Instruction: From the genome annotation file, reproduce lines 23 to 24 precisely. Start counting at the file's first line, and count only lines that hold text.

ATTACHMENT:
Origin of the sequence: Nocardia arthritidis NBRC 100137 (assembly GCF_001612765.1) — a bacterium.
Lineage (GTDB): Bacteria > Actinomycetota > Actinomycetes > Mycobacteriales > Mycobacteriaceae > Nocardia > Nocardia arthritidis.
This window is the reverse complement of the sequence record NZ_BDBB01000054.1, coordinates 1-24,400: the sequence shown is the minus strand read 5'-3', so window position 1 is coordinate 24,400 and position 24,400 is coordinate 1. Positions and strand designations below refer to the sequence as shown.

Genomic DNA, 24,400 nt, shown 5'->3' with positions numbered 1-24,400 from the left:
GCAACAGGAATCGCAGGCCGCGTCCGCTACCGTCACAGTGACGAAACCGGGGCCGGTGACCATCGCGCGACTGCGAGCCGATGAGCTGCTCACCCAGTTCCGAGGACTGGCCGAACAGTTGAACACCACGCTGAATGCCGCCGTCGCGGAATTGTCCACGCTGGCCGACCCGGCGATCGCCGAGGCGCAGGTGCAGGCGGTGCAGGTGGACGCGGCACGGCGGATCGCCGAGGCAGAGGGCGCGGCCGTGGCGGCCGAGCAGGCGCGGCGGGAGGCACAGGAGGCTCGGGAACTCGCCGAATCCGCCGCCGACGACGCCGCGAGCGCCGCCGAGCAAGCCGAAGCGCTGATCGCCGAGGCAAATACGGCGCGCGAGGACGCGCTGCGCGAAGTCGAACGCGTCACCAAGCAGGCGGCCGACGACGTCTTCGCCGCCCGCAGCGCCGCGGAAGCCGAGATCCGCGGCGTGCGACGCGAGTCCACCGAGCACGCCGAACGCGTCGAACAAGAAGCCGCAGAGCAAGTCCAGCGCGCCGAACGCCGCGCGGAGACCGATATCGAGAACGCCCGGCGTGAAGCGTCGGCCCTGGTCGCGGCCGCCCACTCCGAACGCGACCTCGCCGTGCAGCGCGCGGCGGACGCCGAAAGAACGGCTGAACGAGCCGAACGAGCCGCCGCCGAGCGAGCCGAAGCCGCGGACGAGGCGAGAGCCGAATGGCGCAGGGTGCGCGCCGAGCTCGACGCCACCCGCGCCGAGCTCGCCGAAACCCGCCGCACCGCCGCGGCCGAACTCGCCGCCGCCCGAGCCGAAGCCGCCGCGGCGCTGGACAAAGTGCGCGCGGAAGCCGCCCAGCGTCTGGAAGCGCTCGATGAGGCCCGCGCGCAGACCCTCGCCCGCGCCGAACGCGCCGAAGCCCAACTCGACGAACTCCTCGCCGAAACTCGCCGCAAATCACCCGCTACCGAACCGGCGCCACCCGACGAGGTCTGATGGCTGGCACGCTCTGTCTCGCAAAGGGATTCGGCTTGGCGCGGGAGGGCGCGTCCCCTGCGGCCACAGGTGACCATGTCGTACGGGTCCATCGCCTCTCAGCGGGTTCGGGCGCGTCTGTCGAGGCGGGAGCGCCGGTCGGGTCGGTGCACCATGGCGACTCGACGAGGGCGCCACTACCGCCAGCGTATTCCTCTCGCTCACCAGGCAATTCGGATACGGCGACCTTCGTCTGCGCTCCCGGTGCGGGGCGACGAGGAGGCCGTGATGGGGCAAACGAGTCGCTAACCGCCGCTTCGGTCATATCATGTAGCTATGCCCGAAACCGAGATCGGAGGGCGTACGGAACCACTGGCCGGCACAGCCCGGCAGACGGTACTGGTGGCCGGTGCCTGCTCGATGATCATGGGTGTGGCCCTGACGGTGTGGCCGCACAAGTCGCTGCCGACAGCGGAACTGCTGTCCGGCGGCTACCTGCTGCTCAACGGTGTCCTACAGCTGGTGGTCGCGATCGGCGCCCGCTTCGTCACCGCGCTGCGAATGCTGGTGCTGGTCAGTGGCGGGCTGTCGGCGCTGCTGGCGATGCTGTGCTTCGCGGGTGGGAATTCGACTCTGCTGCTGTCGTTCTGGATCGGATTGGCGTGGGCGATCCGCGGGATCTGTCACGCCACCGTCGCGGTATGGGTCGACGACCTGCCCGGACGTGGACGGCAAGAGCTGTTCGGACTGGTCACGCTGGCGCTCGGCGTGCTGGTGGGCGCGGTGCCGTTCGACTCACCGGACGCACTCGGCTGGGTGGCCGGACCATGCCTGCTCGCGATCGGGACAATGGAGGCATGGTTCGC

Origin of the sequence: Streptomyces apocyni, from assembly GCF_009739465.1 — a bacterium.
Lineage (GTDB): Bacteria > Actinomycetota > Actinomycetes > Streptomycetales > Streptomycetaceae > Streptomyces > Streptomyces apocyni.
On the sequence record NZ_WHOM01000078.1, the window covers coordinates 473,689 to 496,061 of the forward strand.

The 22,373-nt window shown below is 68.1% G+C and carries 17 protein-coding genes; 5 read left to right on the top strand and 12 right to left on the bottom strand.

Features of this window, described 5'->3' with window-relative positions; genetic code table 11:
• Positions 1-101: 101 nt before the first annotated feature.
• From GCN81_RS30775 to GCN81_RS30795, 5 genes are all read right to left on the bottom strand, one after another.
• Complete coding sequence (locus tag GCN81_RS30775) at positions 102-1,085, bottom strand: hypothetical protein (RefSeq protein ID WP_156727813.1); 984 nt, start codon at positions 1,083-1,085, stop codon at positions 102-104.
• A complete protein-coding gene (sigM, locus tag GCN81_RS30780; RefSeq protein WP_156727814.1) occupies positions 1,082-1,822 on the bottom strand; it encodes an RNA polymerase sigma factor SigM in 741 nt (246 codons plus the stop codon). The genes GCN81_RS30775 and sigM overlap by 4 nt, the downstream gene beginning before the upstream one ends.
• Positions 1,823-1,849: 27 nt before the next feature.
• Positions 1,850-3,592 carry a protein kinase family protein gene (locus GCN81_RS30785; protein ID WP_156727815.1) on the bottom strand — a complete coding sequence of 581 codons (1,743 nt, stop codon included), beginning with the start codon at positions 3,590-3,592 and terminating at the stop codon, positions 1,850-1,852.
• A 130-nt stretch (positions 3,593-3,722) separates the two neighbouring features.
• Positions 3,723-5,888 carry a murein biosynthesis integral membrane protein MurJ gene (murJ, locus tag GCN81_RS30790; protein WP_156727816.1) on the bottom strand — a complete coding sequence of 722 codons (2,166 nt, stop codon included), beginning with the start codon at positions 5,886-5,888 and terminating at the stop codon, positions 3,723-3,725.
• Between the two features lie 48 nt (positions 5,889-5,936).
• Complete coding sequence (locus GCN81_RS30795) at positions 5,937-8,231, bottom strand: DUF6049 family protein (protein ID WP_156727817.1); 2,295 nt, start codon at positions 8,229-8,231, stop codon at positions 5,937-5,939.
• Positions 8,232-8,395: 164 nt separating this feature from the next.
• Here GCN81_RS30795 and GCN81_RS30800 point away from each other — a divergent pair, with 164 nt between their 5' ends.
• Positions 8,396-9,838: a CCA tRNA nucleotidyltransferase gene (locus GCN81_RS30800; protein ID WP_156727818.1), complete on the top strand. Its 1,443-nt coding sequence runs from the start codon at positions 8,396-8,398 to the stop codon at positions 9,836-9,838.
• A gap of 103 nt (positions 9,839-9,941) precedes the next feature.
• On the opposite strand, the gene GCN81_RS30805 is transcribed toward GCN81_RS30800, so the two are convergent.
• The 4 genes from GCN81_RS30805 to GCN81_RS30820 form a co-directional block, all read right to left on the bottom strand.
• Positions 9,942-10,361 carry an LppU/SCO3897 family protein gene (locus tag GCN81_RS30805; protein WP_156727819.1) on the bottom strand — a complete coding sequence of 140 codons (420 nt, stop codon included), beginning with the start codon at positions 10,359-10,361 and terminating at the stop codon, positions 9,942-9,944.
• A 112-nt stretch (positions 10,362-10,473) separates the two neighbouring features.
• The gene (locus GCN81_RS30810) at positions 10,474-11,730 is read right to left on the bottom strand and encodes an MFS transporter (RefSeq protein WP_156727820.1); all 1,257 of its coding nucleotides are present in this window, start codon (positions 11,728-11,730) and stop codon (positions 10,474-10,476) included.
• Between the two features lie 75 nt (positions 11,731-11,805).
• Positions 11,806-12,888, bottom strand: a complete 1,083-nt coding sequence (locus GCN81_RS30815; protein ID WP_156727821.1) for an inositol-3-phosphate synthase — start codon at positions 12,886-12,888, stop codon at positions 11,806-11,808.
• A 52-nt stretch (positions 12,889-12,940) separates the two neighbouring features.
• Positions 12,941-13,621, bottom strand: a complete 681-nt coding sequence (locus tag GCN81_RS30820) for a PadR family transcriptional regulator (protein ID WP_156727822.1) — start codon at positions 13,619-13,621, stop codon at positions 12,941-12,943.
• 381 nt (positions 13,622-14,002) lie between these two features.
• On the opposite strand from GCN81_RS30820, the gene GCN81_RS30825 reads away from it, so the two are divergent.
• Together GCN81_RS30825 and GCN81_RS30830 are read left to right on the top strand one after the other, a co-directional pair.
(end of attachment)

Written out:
• Positions 8,396-9,838: a CCA tRNA nucleotidyltransferase gene (locus GCN81_RS30800; protein ID WP_156727818.1), complete on the top strand. Its 1,443-nt coding sequence runs from the start codon at positions 8,396-8,398 to the stop codon at positions 9,836-9,838.
• A gap of 103 nt (positions 9,839-9,941) precedes the next feature.